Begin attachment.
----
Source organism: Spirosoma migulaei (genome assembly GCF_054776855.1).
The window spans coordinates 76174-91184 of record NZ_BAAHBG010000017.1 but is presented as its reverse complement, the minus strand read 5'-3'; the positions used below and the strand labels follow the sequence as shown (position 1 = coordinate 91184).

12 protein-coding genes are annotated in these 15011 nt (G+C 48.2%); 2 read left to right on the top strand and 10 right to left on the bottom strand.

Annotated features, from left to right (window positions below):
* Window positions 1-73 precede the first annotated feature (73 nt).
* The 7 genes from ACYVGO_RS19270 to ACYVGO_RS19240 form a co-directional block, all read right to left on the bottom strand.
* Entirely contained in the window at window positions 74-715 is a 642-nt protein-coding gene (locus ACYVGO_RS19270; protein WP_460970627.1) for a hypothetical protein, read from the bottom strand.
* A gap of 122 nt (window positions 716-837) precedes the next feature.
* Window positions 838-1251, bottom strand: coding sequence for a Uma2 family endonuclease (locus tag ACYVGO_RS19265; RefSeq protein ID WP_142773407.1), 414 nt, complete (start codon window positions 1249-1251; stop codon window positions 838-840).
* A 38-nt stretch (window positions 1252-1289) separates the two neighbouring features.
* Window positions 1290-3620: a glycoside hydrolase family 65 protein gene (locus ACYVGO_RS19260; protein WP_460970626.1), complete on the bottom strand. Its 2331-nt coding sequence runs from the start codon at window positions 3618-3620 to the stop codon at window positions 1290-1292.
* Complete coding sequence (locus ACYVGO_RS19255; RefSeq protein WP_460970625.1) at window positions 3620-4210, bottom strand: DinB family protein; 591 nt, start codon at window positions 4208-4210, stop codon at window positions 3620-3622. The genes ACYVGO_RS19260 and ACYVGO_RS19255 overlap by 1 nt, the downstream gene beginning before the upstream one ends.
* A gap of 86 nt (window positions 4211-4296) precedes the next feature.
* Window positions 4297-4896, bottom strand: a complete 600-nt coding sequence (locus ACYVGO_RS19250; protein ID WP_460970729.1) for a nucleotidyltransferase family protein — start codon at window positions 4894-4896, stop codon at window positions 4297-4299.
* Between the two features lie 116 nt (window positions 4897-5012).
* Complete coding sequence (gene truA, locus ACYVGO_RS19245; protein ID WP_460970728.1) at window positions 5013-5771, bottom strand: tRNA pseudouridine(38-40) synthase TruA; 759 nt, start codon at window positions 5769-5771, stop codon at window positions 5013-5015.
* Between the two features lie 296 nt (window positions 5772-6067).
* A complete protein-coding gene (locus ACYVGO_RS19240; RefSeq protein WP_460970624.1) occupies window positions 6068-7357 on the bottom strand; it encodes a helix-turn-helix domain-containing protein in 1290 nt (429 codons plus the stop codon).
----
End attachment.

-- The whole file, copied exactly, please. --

Source organism: Spirosoma migulaei (genome assembly GCF_054776855.1).
The window spans coordinates 76174-91184 of record NZ_BAAHBG010000017.1 but is presented as its reverse complement, the minus strand read 5'-3'; the positions used below and the strand labels follow the sequence as shown (position 1 = coordinate 91184).

12 protein-coding genes are annotated in these 15011 nt (G+C 48.2%); 2 read left to right on the top strand and 10 right to left on the bottom strand.

Annotated features, from left to right (window positions below):
* Window positions 1-73 precede the first annotated feature (73 nt).
* The 7 genes from ACYVGO_RS19270 to ACYVGO_RS19240 form a co-directional block, all read right to left on the bottom strand.
* Entirely contained in the window at window positions 74-715 is a 642-nt protein-coding gene (locus ACYVGO_RS19270; protein WP_460970627.1) for a hypothetical protein, read from the bottom strand.
* A gap of 122 nt (window positions 716-837) precedes the next feature.
* Window positions 838-1251, bottom strand: coding sequence for a Uma2 family endonuclease (locus tag ACYVGO_RS19265; RefSeq protein ID WP_142773407.1), 414 nt, complete (start codon window positions 1249-1251; stop codon window positions 838-840).
* A 38-nt stretch (window positions 1252-1289) separates the two neighbouring features.
* Window positions 1290-3620: a glycoside hydrolase family 65 protein gene (locus ACYVGO_RS19260; protein WP_460970626.1), complete on the bottom strand. Its 2331-nt coding sequence runs from the start codon at window positions 3618-3620 to the stop codon at window positions 1290-1292.
* Complete coding sequence (locus ACYVGO_RS19255; RefSeq protein WP_460970625.1) at window positions 3620-4210, bottom strand: DinB family protein; 591 nt, start codon at window positions 4208-4210, stop codon at window positions 3620-3622. The genes ACYVGO_RS19260 and ACYVGO_RS19255 overlap by 1 nt, the downstream gene beginning before the upstream one ends.
* A gap of 86 nt (window positions 4211-4296) precedes the next feature.
* Window positions 4297-4896, bottom strand: a complete 600-nt coding sequence (locus ACYVGO_RS19250; protein ID WP_460970729.1) for a nucleotidyltransferase family protein — start codon at window positions 4894-4896, stop codon at window positions 4297-4299.
* Between the two features lie 116 nt (window positions 4897-5012).
* Complete coding sequence (gene truA, locus ACYVGO_RS19245; protein ID WP_460970728.1) at window positions 5013-5771, bottom strand: tRNA pseudouridine(38-40) synthase TruA; 759 nt, start codon at window positions 5769-5771, stop codon at window positions 5013-5015.
* Between the two features lie 296 nt (window positions 5772-6067).
* A complete protein-coding gene (locus ACYVGO_RS19240; RefSeq protein WP_460970624.1) occupies window positions 6068-7357 on the bottom strand; it encodes a helix-turn-helix domain-containing protein in 1290 nt (429 codons plus the stop codon).